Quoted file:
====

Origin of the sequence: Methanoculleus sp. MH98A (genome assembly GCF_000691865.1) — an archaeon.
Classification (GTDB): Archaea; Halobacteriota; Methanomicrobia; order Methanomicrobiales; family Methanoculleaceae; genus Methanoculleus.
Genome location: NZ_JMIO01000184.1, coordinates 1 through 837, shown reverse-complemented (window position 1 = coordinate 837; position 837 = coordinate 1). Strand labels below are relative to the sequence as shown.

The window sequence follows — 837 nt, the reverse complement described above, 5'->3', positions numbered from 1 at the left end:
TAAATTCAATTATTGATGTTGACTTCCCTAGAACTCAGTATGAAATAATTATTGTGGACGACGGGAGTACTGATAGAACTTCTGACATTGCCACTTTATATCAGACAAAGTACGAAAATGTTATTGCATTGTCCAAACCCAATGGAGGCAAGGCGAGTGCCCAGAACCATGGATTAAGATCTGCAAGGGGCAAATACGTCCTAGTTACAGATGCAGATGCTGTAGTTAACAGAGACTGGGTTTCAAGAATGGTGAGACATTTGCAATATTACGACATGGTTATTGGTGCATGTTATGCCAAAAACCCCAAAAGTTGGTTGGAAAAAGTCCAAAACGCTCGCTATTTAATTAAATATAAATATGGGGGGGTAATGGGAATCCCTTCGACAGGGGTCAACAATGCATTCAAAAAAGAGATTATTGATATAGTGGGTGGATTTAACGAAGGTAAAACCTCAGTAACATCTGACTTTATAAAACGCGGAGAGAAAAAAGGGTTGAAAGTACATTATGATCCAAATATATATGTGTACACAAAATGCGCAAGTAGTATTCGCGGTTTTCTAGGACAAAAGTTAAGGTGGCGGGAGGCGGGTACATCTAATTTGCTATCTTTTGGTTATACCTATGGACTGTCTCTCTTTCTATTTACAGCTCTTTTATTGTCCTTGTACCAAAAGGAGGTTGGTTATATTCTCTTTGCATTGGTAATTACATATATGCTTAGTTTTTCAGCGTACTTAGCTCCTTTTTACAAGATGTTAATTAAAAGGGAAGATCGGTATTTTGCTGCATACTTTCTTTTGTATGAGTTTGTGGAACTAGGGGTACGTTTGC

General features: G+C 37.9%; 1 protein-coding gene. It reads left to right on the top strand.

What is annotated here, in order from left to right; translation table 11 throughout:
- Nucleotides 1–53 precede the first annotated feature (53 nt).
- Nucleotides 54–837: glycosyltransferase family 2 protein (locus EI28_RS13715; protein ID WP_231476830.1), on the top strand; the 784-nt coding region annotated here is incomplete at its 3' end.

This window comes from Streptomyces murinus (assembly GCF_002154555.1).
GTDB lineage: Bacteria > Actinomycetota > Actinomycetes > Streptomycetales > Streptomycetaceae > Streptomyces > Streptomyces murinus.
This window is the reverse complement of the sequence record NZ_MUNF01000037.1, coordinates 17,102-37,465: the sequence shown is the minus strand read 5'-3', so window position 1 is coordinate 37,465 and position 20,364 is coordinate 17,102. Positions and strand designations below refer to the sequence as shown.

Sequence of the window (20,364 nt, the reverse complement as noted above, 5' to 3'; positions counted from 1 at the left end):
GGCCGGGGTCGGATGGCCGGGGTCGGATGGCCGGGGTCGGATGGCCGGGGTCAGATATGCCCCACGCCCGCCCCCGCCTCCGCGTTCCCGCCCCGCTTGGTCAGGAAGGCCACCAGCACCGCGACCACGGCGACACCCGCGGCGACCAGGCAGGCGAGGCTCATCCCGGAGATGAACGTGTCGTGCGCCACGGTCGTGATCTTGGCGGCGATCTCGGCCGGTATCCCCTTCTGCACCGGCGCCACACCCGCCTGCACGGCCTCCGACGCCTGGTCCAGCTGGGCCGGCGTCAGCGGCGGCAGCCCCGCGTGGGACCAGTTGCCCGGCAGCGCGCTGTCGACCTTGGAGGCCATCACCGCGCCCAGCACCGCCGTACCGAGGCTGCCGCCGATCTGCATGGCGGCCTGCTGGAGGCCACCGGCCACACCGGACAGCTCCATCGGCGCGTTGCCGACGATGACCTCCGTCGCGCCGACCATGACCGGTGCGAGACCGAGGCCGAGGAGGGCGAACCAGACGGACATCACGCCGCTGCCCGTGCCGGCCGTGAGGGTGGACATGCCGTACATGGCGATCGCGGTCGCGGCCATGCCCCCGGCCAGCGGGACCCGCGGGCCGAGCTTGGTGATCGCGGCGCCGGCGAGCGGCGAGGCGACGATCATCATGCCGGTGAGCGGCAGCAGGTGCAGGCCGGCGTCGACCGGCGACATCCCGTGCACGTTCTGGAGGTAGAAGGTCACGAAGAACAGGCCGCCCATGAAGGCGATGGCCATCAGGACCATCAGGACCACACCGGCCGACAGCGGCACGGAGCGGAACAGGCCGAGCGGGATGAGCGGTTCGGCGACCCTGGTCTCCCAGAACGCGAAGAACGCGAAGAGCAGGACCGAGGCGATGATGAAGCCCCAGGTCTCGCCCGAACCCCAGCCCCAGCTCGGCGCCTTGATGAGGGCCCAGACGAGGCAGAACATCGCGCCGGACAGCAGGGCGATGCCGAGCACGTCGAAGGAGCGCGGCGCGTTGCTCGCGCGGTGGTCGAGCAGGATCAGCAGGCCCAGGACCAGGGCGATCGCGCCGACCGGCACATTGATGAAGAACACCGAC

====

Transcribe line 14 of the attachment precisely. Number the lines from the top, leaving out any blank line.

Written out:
GGCCGGGGTCGGATGGCCGGGGTCGGATGGCCGGGGTCGGATGGCCGGGGTCAGATATGCCCCACGCCCGCCCCCGCCTCCGCGTTCCCGCCCCGCTTGGTCAGGAAGGCCACCAGCACCGCGACCACGGCGACACCCGCGGCGACCAGGCAGGCGAGGCTCATCCCGGAGATGAACGTGTCGTGCGCCACGGTCGTGATCTTGGCGGCGATCTCGGCCGGTATCCCCTTCTGCACCGGCGCCACACCCGCCTGCACGGCCTCCGACGCCTGGTCCAGCTGGGCCGGCGTCAGCGGCGGCAGCCCCGCGTGGGACCAGTTGCCCGGCAGCGCGCTGTCGACCTTGGAGGCCATCACCGCGCCCAGCACCGCCGTACCGAGGCTGCCGCCGATCTGCATGGCGGCCTGCTGGAGGCCACCGGCCACACCGGACAGCTCCATCGGCGCGTTGCCGACGATGACCTCCGTCGCGCCGACCATGACCGGTGCGAGACCGAGGCCGAGGAGGGCGAACCAGACGGACATCACGCCGCTGCCCGTGCCGGCCGTGAGGGTGGACATGCCGTACATGGCGATCGCGGTCGCGGCCATGCCCCCGGCCAGCGGGACCCGCGGGCCGAGCTTGGTGATCGCGGCGCCGGCGAGCGGCGAGGCGACGATCATCATGCCGGTGAGCGGCAGCAGGTGCAGGCCGGCGTCGACCGGCGACATCCCGTGCACGTTCTGGAGGTAGAAGGTCACGAAGAACAGGCCGCCCATGAAGGCGATGGCCATCAGGACCATCAGGACCACACCGGCCGACAGCGGCACGGAGCGGAACAGGCCGAGCGGGATGAGCGGTTCGGCGACCCTGGTCTCCCAGAACGCGAAGAACGCGAAGAGCAGGACCGAGGCGATGATGAAGCCCCAGGTCTCGCCCGAACCCCAGCCCCAGCTCGGCGCCTTGATGAGGGCCCAGACGAGGCAGAACATCGCGCCGGACAGCAGGGCGATGCCGAGCACGTCGAAGGAGCGCGGCGCGTTGCTCGCGCGGTGGTCGAGCAGGATCAGCAGGCCCAGGACCAGGGCGATCGCGCCGACCGGCACATTGATGAAGAACACCGAC